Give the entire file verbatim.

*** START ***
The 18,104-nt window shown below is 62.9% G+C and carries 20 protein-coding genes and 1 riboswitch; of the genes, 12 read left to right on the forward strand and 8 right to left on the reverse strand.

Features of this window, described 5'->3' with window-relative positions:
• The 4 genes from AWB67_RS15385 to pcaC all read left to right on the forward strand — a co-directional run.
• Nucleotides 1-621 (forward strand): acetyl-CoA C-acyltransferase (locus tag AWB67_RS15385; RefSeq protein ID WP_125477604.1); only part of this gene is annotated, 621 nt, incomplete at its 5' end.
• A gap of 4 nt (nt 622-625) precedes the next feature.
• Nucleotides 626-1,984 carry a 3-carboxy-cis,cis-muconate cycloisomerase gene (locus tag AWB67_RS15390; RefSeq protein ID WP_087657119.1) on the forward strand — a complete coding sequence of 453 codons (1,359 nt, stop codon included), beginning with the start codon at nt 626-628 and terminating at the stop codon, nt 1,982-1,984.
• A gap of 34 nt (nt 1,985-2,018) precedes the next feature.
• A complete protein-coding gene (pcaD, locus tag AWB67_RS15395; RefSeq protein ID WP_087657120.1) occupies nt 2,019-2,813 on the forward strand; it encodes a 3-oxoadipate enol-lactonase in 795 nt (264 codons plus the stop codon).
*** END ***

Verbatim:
The 18,104-nt window shown below is 62.9% G+C and carries 20 protein-coding genes and 1 riboswitch; of the genes, 12 read left to right on the forward strand and 8 right to left on the reverse strand.

Features of this window, described 5'->3' with window-relative positions:
• The 4 genes from AWB67_RS15385 to pcaC all read left to right on the forward strand — a co-directional run.
• Nucleotides 1-621 (forward strand): acetyl-CoA C-acyltransferase (locus tag AWB67_RS15385; RefSeq protein ID WP_125477604.1); only part of this gene is annotated, 621 nt, incomplete at its 5' end.
• A gap of 4 nt (nt 622-625) precedes the next feature.
• Nucleotides 626-1,984 carry a 3-carboxy-cis,cis-muconate cycloisomerase gene (locus tag AWB67_RS15390; RefSeq protein ID WP_087657119.1) on the forward strand — a complete coding sequence of 453 codons (1,359 nt, stop codon included), beginning with the start codon at nt 626-628 and terminating at the stop codon, nt 1,982-1,984.
• A gap of 34 nt (nt 1,985-2,018) precedes the next feature.
• A complete protein-coding gene (pcaD, locus tag AWB67_RS15395; RefSeq protein ID WP_087657120.1) occupies nt 2,019-2,813 on the forward strand; it encodes a 3-oxoadipate enol-lactonase in 795 nt (264 codons plus the stop codon).